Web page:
Russia & Ukraine War

Russian and Ukrainian flags are waving with wind over  blue sky. Low angle view. Dispute and conflict concept. Horizontal composition with copy space.

“The strongest of all warriors are these two – Time and Patience.” – Leo Tolstoy, War and Peace

Russia has declared war on the Ukraine. War is brutal and ugly. The forthcoming human stories of the harm done to those who are in these conflict zones break our hearts and trouble our minds. Though we are thousands of miles away, in the age of video, we are emotionally traumatized by the human toll. We desire and pray for peace. 

So, what does it mean for markets? The short answer is volatility. Volatility has been rampant since the beginning of the year. Now, given the news of the Russian invasion, we are seeing more short term sellers than buyers. This market action is creating declines as this new information is processed by traders and algorithms. Market expectations in the near term are in greater flux and appear chaotic when evaluated over days and months.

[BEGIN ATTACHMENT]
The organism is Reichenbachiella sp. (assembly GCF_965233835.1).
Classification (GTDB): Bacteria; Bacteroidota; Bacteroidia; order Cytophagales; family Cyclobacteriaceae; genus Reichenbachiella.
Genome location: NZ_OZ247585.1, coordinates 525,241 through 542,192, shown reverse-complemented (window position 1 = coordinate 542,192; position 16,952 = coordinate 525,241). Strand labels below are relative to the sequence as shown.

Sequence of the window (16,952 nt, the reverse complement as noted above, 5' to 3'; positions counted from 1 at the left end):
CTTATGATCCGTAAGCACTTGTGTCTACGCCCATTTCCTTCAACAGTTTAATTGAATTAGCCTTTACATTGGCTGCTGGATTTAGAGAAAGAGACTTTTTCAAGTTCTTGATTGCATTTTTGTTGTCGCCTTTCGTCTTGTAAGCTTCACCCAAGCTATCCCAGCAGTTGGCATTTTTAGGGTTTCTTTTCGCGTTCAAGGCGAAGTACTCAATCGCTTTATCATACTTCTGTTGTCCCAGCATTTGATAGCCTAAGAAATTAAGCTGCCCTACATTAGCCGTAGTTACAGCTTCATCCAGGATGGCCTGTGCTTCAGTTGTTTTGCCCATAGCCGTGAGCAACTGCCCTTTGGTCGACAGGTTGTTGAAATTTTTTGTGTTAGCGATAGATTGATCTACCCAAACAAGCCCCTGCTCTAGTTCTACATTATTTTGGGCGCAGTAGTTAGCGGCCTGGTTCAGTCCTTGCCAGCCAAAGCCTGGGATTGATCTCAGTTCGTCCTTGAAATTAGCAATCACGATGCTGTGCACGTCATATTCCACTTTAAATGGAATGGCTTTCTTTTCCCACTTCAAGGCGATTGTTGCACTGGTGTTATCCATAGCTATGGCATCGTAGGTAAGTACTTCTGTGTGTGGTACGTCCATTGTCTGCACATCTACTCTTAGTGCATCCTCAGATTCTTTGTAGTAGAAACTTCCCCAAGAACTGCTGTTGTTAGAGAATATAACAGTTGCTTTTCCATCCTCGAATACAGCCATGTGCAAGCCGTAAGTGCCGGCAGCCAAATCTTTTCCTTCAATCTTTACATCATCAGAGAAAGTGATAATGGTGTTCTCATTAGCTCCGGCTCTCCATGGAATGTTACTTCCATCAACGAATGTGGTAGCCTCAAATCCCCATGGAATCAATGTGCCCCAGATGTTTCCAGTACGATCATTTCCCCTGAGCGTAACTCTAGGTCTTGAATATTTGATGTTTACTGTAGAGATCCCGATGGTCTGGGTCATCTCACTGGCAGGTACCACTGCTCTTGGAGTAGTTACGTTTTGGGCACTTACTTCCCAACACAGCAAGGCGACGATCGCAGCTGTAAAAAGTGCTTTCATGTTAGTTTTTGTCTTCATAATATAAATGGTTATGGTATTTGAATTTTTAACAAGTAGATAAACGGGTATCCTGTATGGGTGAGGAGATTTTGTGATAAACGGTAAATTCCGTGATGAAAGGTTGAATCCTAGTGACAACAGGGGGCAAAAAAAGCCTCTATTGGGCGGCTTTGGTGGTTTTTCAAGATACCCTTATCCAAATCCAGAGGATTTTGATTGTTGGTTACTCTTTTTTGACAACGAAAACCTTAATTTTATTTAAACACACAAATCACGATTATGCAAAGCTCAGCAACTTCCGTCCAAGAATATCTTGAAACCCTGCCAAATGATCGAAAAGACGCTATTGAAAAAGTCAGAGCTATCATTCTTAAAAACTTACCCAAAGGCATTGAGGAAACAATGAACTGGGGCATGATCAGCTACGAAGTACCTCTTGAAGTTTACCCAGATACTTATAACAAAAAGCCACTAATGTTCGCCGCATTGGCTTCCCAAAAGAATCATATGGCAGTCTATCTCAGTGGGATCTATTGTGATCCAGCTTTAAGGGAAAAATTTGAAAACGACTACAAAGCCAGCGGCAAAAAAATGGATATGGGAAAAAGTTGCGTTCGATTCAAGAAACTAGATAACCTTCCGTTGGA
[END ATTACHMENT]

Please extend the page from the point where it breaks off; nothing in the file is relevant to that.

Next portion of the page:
Example of a Hypothetical Portfolio

Source: Example of a Hypothetical Portfolio image: Dimensional Fund Advisors.

Our portfolio(s) are made up of thousands of companies. These companies produce goods and services that consumers (ex. toothpaste, cars, houses), businesses (ex. computers, paperclips, equipment), and governments buy. Over time, we expect companies to adjust to market conditions (inflation, supply chain, etc.) and find ways to deliver a profit to investors.

We encourage you to think long term and stay patient regarding your investments. While there are always new challenges and conflicts, we remain optimistic long term. Major events around the world may have an influence on stock prices. But it is difficult to predict when these events will occur or how they will impact markets. What we observe from previous crises is that stock markets usually rebound.

Historical Perspectives on Markets in Times of War

Source: Capital Market Performance During Times of War: Mark Armburster / CFA Institute https://blogs.cfainstitute.org/investor/2017/08/29/u-s-capital-market-returns-during-periods-of-war

The most important quality for an investor is temperament, not intellect. ― Warren Buffett

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